Millipore improves water sampling

Related tags Millipore

Millipore has launched a line of MicropreSure in-line filtration
samplers to simplify microbiological testing of pharmaceutical
water in the UK.

Millipore has developed a line of MicropreSure in-line filtration samplers to simplify microbiological testing of pharmaceutical water in a move designed to aid companies in their in-process quality control efforts. The line has just been introduced in the UK by Millipore's local subsidiary.

The closed design of the samplers allows for accurate sampling with minimal membrane manipulation in a contamination-free environment, according to the company.

"Rather than only testing finished products, companies are increasingly building quality into their products by monitoring microbiological conditions during the manufacturing process,"​ according to Millipore's web site.

The company claims that while traditional methods involve multiple steps and the inconvenience of setting up lab equipment, MicropreSure in-line filtration samplers are sterile and ready to use. They use the pressure in tanks or pressurised lines to process and collect water samples in the enclosed chamber, while a one-step process speeds collection and secures the samples for tracking and trending results.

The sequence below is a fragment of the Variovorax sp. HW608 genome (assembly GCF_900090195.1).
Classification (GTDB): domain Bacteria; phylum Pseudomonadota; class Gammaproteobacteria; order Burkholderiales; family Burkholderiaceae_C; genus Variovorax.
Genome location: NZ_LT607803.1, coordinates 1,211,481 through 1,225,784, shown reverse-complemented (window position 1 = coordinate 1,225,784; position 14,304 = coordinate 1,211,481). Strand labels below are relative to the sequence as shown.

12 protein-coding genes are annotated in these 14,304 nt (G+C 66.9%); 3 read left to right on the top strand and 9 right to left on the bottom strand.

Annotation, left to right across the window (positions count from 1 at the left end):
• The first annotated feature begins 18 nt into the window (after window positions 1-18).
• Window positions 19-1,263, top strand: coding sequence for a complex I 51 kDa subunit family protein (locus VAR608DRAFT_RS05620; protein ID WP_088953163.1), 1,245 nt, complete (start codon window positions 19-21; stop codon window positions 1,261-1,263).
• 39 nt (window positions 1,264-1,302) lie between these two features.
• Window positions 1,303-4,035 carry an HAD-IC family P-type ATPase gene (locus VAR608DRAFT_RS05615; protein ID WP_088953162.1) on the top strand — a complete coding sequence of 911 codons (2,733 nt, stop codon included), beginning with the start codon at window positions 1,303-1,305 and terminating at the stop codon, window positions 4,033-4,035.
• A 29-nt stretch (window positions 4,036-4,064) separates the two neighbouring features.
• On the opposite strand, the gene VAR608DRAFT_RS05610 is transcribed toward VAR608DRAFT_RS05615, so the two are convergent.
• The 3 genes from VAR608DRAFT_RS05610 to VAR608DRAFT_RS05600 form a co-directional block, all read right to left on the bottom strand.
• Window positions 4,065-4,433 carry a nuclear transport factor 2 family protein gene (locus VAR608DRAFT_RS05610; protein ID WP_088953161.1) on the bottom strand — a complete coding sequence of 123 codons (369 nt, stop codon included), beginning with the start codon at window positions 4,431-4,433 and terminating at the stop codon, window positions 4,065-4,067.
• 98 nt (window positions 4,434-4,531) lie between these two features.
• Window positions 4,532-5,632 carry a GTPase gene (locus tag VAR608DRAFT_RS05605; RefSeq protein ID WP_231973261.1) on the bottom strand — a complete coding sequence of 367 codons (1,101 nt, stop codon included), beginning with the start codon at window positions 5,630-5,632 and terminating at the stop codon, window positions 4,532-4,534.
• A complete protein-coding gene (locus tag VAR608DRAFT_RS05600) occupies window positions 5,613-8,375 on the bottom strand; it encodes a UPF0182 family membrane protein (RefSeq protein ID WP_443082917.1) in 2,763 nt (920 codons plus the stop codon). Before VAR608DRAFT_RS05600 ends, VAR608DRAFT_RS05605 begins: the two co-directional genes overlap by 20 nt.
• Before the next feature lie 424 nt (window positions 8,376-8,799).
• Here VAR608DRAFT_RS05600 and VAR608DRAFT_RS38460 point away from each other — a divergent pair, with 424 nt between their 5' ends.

Also, because a 100 mL volume may not reveal all microbial contaminants in a water sample, the range can process any volume through its enclosed housing, said Millipore. This allows continuous sampling over an extended period of time with results reflecting the average contamination over a batch, shift or day.The sampler is available in a 48-pack.

US certification

Meanwhile, Millipore has announced that its Milli-Q and Elix water purification systems meet the US Pharmacopeia (USP) requirements for total organic carbon (TOC) analysis and conductivity tests of purified water. USP water quality standards are primarily used by pharmaceutical manufacturers in drug production, R&D and quality control laboratories.

The company has developed a series of protocols to comply with the USP's requirements for periodic checks of TOC analysis and water conductivity.

These indicate that purified water must be controlled by a calibrated TOC monitor (either in-line or off-line) with a detection limit less than 0.05 mg/L of carbon, while conductivity measurement must be obtained using calibrated instrumentation.

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